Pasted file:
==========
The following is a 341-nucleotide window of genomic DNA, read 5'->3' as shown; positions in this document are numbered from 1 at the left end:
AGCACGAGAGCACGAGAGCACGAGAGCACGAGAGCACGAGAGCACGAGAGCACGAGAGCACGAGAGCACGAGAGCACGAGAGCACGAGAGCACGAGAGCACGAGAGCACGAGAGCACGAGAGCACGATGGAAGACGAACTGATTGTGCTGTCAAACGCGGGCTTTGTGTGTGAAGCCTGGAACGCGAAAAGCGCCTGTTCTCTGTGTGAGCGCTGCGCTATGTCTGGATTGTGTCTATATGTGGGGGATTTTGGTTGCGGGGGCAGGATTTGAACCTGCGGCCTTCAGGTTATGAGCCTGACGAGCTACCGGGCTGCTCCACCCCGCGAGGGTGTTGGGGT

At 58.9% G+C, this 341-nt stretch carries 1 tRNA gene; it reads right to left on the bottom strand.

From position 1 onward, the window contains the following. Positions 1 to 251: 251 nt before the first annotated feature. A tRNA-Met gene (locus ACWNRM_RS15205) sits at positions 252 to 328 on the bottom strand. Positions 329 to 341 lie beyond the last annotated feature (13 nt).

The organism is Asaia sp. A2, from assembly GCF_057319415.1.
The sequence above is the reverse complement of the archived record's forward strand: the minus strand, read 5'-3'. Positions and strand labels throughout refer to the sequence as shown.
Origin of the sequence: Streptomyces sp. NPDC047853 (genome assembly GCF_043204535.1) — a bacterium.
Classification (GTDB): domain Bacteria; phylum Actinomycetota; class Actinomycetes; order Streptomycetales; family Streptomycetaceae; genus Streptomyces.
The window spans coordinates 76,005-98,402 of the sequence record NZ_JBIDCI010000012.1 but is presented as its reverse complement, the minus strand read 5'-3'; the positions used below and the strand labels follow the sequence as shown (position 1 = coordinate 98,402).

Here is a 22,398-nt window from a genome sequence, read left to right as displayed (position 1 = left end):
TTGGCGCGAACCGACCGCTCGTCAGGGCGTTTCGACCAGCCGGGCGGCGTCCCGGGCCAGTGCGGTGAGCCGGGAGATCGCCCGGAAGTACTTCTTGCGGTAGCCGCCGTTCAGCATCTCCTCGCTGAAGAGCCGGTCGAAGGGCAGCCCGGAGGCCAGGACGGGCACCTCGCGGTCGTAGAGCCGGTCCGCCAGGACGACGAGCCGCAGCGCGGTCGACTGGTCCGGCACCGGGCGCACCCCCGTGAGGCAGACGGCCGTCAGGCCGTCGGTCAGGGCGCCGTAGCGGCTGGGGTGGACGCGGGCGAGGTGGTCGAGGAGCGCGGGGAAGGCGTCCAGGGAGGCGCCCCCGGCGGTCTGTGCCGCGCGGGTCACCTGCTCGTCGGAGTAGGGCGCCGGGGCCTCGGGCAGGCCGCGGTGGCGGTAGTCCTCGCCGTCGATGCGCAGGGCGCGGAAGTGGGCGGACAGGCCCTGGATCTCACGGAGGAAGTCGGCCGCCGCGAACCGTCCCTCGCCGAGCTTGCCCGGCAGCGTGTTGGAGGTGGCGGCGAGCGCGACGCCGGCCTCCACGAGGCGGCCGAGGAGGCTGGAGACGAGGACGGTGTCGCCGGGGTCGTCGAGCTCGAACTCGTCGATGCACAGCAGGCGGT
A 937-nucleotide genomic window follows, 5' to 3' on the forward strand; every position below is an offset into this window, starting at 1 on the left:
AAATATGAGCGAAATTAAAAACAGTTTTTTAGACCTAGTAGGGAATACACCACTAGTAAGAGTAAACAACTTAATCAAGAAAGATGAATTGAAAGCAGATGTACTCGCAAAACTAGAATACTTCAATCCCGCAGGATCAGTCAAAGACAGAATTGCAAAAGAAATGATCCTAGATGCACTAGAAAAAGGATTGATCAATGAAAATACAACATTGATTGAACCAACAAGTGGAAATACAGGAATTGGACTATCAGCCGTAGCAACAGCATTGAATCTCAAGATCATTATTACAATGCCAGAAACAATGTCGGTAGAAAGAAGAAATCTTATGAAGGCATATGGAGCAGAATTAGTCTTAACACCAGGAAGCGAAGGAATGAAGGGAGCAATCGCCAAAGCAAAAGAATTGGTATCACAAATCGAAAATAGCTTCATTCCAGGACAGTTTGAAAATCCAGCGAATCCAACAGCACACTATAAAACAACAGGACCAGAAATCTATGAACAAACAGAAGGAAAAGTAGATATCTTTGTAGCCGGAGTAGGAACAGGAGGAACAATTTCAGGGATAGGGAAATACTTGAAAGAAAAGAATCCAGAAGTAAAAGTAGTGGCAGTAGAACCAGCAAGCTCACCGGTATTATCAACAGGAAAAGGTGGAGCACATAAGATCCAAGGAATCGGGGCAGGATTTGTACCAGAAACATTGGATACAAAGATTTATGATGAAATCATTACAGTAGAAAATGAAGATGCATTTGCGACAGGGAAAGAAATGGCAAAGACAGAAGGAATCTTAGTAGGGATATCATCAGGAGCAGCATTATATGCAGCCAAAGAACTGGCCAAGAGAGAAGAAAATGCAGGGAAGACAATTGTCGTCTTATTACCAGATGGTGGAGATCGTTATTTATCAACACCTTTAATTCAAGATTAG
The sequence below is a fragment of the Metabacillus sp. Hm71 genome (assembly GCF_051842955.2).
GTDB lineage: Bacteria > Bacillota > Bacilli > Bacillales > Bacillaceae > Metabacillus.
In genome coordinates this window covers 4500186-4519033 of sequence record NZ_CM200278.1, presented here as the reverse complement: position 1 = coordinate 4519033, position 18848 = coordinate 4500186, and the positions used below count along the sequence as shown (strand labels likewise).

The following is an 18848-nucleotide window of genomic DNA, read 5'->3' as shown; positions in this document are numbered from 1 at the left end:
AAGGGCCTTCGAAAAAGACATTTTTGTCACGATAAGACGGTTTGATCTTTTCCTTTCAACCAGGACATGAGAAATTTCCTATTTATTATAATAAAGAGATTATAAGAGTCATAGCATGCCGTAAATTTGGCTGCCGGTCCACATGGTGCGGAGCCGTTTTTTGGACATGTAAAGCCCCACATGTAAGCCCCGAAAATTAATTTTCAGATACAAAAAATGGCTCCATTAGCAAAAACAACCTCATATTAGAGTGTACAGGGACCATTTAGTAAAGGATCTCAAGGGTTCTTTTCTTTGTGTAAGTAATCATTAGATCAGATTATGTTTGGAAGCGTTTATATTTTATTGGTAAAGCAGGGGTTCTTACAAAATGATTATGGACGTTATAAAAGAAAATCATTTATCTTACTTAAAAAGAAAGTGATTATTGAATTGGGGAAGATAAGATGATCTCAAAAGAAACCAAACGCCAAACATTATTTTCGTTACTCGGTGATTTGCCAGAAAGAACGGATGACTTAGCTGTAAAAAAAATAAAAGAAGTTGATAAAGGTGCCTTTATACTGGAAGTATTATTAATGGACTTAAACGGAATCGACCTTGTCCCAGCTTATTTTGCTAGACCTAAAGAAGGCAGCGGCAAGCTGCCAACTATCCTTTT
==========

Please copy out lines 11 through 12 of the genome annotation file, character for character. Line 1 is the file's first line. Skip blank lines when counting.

TTGGCGCGAACCGACCGCTCGTCAGGGCGTTTCGACCAGCCGGGCGGCGTCCCGGGCCAGTGCGGTGAGCCGGGAGATCGCCCGGAAGTACTTCTTGCGGTAGCCGCCGTTCAGCATCTCCTCGCTGAAGAGCCGGTCGAAGGGCAGCCCGGAGGCCAGGACGGGCACCTCGCGGTCGTAGAGCCGGTCCGCCAGGACGACGAGCCGCAGCGCGGTCGACTGGTCCGGCACCGGGCGCACCCCCGTGAGGCAGACGGCCGTCAGGCCGTCGGTCAGGGCGCCGTAGCGGCTGGGGTGGACGCGGGCGAGGTGGTCGAGGAGCGCGGGGAAGGCGTCCAGGGAGGCGCCCCCGGCGGTCTGTGCCGCGCGGGTCACCTGCTCGTCGGAGTAGGGCGCCGGGGCCTCGGGCAGGCCGCGGTGGCGGTAGTCCTCGCCGTCGATGCGCAGGGCGCGGAAGTGGGCGGACAGGCCCTGGATCTCACGGAGGAAGTCGGCCGCCGCGAACCGTCCCTCGCCGAGCTTGCCCGGCAGCGTGTTGGAGGTGGCGGCGAGCGCGACGCCGGCCTCCACGAGGCGGCCGAGGAGGCTGGAGACGAGGACGGTGTCGCCGGGGTCGTCGAGCTCGAACTCGTCGATGCACAGCAGGCGGT
A 937-nucleotide genomic window follows, 5' to 3' on the forward strand; every position below is an offset into this window, starting at 1 on the left: